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How Much Is That One Over There?

Is bargaining really ‘fair‘? It’s a fine line when you are travelling – how do you know you are not just being charged tourist prices? And when is it OK to bargain?
When I arrived in Oaxaca, not knowing the correct prices for things – and nothing is marked – I overpaid a few times for simple items. On a rare occasion when I asked a vendor “¿cuánto cuesta?” with produce in hand and a winning smile I could tell I was about to get an inflated price due to a sudden gleam in a seller’s eyes. Then, to add insult to injury, I knew I had been given an incorrect price, but didn’t have enough Spanish to argue my point.
However, these were actually small items, like bread and bananas and chopped fruit, so any discrepancy wasn’t going to ruin me. It was though, very annoying when it happened; however is actually something I have encountered all over the world, and in my own country as well come to think of it, ah hmm taxi drivers!

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Since I have started volunteering for En Vía, I have visited the weavers in Teotitlán del Valle (teo-tit-lan de vy-yeh) many times now. I have listened to the women borrowers as they describe how their small business has been going and their challenges and aims for the future, and how their children are doing in school.

IMG_2514Teotitlán is well-known for its hand-woven wool textiles, mainly tapetes which are dyed with locally sourced natural pigments. Since I learned about tapetes, I have been amazed at the sheer amount of time and effort is put into each tapete the family makes, as a tapete is generally the end result of a group of jobs shared by family members: the purchase of the wool, carding, cleaning and spinning the wool into skeins, dyeing the wool different colours using natural plant dyes, setting the colours with ash and washing the wool again before the actual weaving of the tapete using a loom. Weaving by hand 10 hours a day for 7 days will make one small wool rug, about 1m by 1.8m long. Obviously these artisans know what they are doing as well. If I tried, you could (possibly) come back for your pot holder in about a month…

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Now (and this is the soapbox moment) the piece of a tapete depends on a couple of factors; the colours included – blues (indigo) and reds (cochineal) in particular are expensive colours to use; what kind of design it is and how large the finished tapete is. Each artisan wants to sell their tapete themselves, although this can be difficult as how can they make theirs stand out from their neighbours in a town of weavers, can they get a place to display their wares in the local marketplace? If not and if they are also without road frontage, how can they attract people to their homes to buy?

IMG_2666Sometimes families cannot sell their own tapetes, and so sell to the bigger tapete houses which have a presence in Oaxaca, and on the main road into Teotitlán. This is only done as a last resort as they do not get a lot of money from such sales, and their work is then onsold for 3 and 4 times the price they were paid.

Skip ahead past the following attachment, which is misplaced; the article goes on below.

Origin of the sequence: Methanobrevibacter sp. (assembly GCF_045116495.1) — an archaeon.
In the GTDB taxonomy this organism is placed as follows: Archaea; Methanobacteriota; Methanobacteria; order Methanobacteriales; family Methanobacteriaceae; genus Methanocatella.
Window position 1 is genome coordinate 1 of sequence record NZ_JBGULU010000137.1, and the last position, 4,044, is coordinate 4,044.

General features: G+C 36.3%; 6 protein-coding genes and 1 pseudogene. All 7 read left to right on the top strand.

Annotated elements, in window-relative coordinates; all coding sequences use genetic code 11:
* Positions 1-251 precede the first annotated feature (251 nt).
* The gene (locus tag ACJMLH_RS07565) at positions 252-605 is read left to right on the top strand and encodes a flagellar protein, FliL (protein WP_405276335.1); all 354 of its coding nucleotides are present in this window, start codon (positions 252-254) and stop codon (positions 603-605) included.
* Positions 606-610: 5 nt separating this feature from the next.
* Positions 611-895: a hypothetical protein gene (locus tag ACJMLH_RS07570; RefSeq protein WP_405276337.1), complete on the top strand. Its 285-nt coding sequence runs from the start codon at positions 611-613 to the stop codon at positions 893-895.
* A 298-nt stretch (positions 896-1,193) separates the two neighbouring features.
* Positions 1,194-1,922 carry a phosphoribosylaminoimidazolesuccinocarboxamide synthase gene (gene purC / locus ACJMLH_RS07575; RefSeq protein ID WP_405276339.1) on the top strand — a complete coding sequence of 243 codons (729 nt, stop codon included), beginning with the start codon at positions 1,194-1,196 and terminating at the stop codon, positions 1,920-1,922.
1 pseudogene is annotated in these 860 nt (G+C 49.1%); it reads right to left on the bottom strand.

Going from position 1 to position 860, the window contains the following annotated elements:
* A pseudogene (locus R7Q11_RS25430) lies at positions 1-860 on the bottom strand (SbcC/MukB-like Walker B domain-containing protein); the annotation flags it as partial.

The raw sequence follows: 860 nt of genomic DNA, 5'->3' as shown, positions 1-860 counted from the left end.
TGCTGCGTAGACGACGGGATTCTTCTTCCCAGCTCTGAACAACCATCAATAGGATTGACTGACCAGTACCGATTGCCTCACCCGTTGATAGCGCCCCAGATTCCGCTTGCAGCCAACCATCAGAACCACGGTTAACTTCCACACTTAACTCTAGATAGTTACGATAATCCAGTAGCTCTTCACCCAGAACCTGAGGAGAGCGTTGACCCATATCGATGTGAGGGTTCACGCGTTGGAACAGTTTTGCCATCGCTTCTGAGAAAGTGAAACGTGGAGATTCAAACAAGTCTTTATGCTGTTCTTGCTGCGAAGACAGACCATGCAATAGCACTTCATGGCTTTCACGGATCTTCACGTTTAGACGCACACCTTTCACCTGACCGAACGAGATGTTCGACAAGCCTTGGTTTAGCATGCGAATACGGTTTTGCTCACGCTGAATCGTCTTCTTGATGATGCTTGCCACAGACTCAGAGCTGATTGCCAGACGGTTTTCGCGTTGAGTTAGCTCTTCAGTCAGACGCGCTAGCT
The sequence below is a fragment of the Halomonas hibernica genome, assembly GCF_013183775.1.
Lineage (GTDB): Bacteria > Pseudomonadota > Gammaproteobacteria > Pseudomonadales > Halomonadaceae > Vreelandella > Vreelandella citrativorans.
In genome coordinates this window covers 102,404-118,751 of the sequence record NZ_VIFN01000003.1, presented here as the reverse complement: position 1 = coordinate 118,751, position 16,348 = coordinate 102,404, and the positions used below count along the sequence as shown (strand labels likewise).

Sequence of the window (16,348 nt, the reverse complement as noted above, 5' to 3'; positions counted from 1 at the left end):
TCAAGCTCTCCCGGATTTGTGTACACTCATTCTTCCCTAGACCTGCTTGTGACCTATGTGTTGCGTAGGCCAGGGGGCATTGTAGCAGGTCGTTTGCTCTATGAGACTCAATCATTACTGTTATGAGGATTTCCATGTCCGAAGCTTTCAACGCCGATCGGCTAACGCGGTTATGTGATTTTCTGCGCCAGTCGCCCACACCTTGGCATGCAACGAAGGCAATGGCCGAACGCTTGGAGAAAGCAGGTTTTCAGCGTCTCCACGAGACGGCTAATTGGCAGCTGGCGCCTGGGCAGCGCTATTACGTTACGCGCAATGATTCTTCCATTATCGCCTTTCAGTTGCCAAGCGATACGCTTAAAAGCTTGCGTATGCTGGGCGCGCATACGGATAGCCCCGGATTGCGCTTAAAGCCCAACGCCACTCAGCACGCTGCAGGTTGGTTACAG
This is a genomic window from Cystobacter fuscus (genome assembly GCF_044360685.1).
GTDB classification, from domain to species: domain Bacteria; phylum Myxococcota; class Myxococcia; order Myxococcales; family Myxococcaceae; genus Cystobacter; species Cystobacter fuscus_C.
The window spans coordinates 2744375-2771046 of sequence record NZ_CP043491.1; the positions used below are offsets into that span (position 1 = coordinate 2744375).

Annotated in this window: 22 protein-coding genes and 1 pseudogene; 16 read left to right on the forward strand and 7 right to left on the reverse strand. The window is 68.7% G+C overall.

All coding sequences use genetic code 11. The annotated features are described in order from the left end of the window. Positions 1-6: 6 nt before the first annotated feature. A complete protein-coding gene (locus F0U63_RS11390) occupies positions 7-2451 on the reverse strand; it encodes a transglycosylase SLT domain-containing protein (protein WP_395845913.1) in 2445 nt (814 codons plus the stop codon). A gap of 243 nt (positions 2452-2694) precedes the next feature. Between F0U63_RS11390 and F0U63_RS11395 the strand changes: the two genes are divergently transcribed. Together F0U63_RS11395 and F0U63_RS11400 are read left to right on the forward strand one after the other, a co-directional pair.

So, this long-winded explanation may have illustrated somewhat the work that goes into some of the products you will fall in love with in Mexico. Whilst bargaining might be an enjoyable sport for some travellers, at the end of the day there is actually a family and an artisan behind these products who needs to make a sale to keep their family fed and their children in clothes and with schoolbooks. If you are going to bargain, then being good-natured about it is important, and also the ability not to demean the other person by offering a price far below they asked.

Recently I saw someone bargain down a tapete from a family seller and offer half the original price. The family finally let the tapete go at ¾ of the original (non-inflated) price. They mentioned to me afterwards that they had not sold anything all week and so needed the money. It meant they had essentially paid themselves nothing for that tapete once all the material costs had been taken out.

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I guess my point is (finally) this: $10 is nothing when you are at home, you could blow it on a muffin and a coffee for morning tea without thinking about it. $10 on the other hand means a great deal to someone without your earning power. When travelling, part of the fun is to meet other people, experience other cultures and exchange in dialog and understanding. And when you get home, whatever you have bought will still be different and have cost you less than anything you could buy at home, and you will have a great story about meeting the person who made your product.
Paying deliberately low prices purely for the satisfaction of ‘winning’ a good deal is not the only way to go…
OK, stepping down from my soapbox now


Disclaimer: I did watch the above transaction recently and stewed about it for a couple of days afterwards. This post is entirely my own thoughts, and does not represent all bargaining situations.

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